Voters block county sales tax hike

Wilson County voters overwhelmingly defeated a proposed half-cent sales tax increase on the ballot Thursday, and next up is Lebanon’s turn to see if it can reap the added revenue.
Aug 9, 2014

Wilson County voters overwhelmingly defeated a proposed half-cent sales tax increase on the ballot Thursday, and next up is Lebanon’s turn to see if it can reap the added revenue. 

Unofficial results from the referendum on Thursday’s ballot showed 15,942 voters said no to the additional half-cent tax increase on items bought in Wilson County while 4,879 supported it. 

“I guess my hopes were the citizens had the opportunity to have a part of the sales tax dollars raised,” said Wilson County Mayor Randall Hutto. “They said they didn’t want a sales tax increase by about 3-to-1.”

Hutto said it was Lebanon officials who originally asked for the sales tax increase to be placed on the current ballot as a referendum. However, unlike in November 2012 when Lebanon voters turned down a half-cent sales tax increase dubbed Pennies for Progress, the Wilson County Commission got involved in this go-around. 

“What happened was the commission wanted to people to speak on raising the sales tax and have half of that go to education,” Hutto said. 

Hutto said the half-cent sales tax increase would have generated about $6.2 million countywide annually and created a strong enough revenue source for education that a property tax increase would be deferred for quite some time.  

“We are not looking at a [property] tax increase this year,” Hutto said. “I can only speak from year to year. This was not about a tax increase. This was about citizens having a share in this. This was about an additional amount of money with half of it going to education.”

Hutto said Wilson County Schools make up about 65 percent of the county’s overall budget. And he said the schools added 739 new students and several new teachers when classes started Aug. 1. 

“We know if the growth keeps coming, there will have to be revenues added at some point,” Hutto said. “Our goal this year is to get a budget passed this year without a tax increase. That is our hopes. The education budget passed on to us doesn’t require a tax increase.”

He said many people he talked to preferred a sales tax increase largely because it’s the fairest tax around. He said everyone, including visitors to the county, pays sales tax while about 45,000 people pay property taxes and about 110,000 people pay wheel taxes in Wilson County. The commission can only adjust property taxes itself while sales and wheel tax changes require referendums.   

The remaining amount generated from the failed tax increase would have been divided among the three municipalities – Lebanon, Mt. Juliet and Watertown – and the county based on amounts collected in each. Even the county’s portion of sales tax collected goes to education debt services to pay for capitol building projects. 

Now that Wilson County voters spoke against the proposed sales tax increase, it’s Lebanon’s turn to give it a shot. 

The Lebanon City Council passed a resolution at its Tuesday meeting that sets the dates for a special election with the sales tax referendum as the sole item on the ballot.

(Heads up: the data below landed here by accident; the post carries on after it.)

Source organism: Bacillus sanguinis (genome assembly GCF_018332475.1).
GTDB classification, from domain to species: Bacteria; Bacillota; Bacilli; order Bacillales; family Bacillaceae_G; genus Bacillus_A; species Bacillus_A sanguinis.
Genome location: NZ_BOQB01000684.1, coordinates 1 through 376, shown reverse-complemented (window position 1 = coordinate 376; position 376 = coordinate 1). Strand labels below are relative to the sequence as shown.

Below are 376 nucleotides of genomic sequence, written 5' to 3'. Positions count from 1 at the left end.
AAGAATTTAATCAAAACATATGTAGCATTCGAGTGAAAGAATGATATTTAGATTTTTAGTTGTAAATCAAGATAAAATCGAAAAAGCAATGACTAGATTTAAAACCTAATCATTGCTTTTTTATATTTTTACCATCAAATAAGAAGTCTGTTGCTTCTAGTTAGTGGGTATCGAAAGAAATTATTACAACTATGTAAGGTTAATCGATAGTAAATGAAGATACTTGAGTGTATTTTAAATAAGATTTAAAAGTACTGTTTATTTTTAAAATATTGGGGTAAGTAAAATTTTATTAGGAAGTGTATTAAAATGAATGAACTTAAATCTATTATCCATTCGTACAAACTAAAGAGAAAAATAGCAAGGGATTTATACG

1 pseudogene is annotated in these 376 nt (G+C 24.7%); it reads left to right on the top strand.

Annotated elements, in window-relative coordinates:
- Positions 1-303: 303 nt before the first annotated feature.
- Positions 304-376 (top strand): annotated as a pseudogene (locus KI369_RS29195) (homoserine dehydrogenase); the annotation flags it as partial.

The resolution called for the city referendum to be Sept. 23 at a cost of about $25,000. Early voting will be Sept. 3-18. 

“Because we initiated it, we have to go on and have a referendum,” Craighead said. “We have passed a resolution to set the dates. It will be the only thing on the ballot.”

Craighead said the half-cent sales tax increase would generate about $4.2 million annually if it’s passed solely in Lebanon instead of countywide. All of that money would go to Lebanon instead of a split with the schools unlike the county’s referendum on Thursday’s ballot. 

“Of course, if they do, none of that money would go to education,” Hutto said. “On the flip side of this, the citizens of Lebanon would enjoy the things this would bring like nice roads and other amenities.  

Craighead said the estimated funds generated annually for the city could mean about a 20-cent reduction in Lebanon’s 60.75-cent property tax rate. Property taxes were raised last year in Lebanon for the first time in more than two decades. 

“I think it’s going to be an uphill battle, and I will be out there talking about this,” Craighead said. “I hope our other council members will join me in trying to get this pushed through.”

Craighead said the property tax reduction would be a $1.6 million annual reduction in tax revenues coming into the city and would leave money for a new fire hall and more aggressive paving throughout the city.

Craighead also called sales tax the fairest option since about 70,000 cars a day pass by Lebanon on Interstate 40, and those visitors stopping in the city to buy gas and other items would play a factor in who pays sales tax, not solely residents. 

Wilson County Commissioner and Lebanon resident Annette Stafford said Friday she was disappointed the county sales tax referendum didn’t pass and looked for Lebanon’s proposal to see the same fate. 

“I am extremely disappointed that measure didn’t pass,” Stafford said. “I was more disappointed as a property owner. I’m not saying we’re going to raise property taxes, but you have to pay for things some way. 

“If Lebanon does it, and by some chance it does pass, I would be disappointed.”

If voters pass the city sales tax increase, it couldn’t be raised again without a change in state law. Either would push the sales tax rate to 9.75 percent, which is the most currently allowed in Tennessee. If Lebanon’s referendum were to pass, the county could opt in with another referendum to make the sales tax increase countywide, according to state law.

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